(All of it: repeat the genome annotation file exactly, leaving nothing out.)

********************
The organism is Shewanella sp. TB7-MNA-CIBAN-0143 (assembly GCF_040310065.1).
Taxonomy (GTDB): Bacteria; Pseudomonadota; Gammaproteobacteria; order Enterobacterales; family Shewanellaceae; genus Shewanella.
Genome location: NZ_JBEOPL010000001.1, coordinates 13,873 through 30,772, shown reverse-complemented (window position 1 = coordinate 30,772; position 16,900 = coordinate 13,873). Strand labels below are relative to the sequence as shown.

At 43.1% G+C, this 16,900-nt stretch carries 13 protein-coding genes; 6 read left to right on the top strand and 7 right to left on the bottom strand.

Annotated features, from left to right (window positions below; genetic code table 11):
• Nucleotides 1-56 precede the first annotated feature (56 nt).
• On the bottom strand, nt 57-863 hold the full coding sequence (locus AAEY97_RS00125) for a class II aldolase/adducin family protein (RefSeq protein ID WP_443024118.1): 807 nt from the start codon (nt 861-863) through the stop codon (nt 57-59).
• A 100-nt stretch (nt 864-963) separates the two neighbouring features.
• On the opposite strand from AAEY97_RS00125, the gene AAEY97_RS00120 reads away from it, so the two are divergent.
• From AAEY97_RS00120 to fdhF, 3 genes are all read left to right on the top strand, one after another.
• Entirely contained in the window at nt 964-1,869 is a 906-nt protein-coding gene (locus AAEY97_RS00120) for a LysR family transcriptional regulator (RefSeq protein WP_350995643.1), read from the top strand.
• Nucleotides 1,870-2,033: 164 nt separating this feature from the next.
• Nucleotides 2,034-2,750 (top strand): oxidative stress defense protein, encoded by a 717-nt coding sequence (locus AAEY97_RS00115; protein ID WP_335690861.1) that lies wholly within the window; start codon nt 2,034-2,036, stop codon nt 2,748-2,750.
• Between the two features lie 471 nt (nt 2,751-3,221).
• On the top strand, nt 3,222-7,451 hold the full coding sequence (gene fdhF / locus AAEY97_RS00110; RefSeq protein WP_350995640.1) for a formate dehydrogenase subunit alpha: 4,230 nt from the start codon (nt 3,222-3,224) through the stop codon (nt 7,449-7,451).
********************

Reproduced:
The organism is Shewanella sp. TB7-MNA-CIBAN-0143 (assembly GCF_040310065.1).
Taxonomy (GTDB): Bacteria; Pseudomonadota; Gammaproteobacteria; order Enterobacterales; family Shewanellaceae; genus Shewanella.
Genome location: NZ_JBEOPL010000001.1, coordinates 13,873 through 30,772, shown reverse-complemented (window position 1 = coordinate 30,772; position 16,900 = coordinate 13,873). Strand labels below are relative to the sequence as shown.

At 43.1% G+C, this 16,900-nt stretch carries 13 protein-coding genes; 6 read left to right on the top strand and 7 right to left on the bottom strand.

Annotated features, from left to right (window positions below; genetic code table 11):
• Nucleotides 1-56 precede the first annotated feature (56 nt).
• On the bottom strand, nt 57-863 hold the full coding sequence (locus AAEY97_RS00125) for a class II aldolase/adducin family protein (RefSeq protein ID WP_443024118.1): 807 nt from the start codon (nt 861-863) through the stop codon (nt 57-59).
• A 100-nt stretch (nt 864-963) separates the two neighbouring features.
• On the opposite strand from AAEY97_RS00125, the gene AAEY97_RS00120 reads away from it, so the two are divergent.
• From AAEY97_RS00120 to fdhF, 3 genes are all read left to right on the top strand, one after another.
• Entirely contained in the window at nt 964-1,869 is a 906-nt protein-coding gene (locus AAEY97_RS00120) for a LysR family transcriptional regulator (RefSeq protein WP_350995643.1), read from the top strand.
• Nucleotides 1,870-2,033: 164 nt separating this feature from the next.
• Nucleotides 2,034-2,750 (top strand): oxidative stress defense protein, encoded by a 717-nt coding sequence (locus AAEY97_RS00115; protein ID WP_335690861.1) that lies wholly within the window; start codon nt 2,034-2,036, stop codon nt 2,748-2,750.
• Between the two features lie 471 nt (nt 2,751-3,221).
• On the top strand, nt 3,222-7,451 hold the full coding sequence (gene fdhF / locus AAEY97_RS00110; RefSeq protein WP_350995640.1) for a formate dehydrogenase subunit alpha: 4,230 nt from the start codon (nt 3,222-3,224) through the stop codon (nt 7,449-7,451).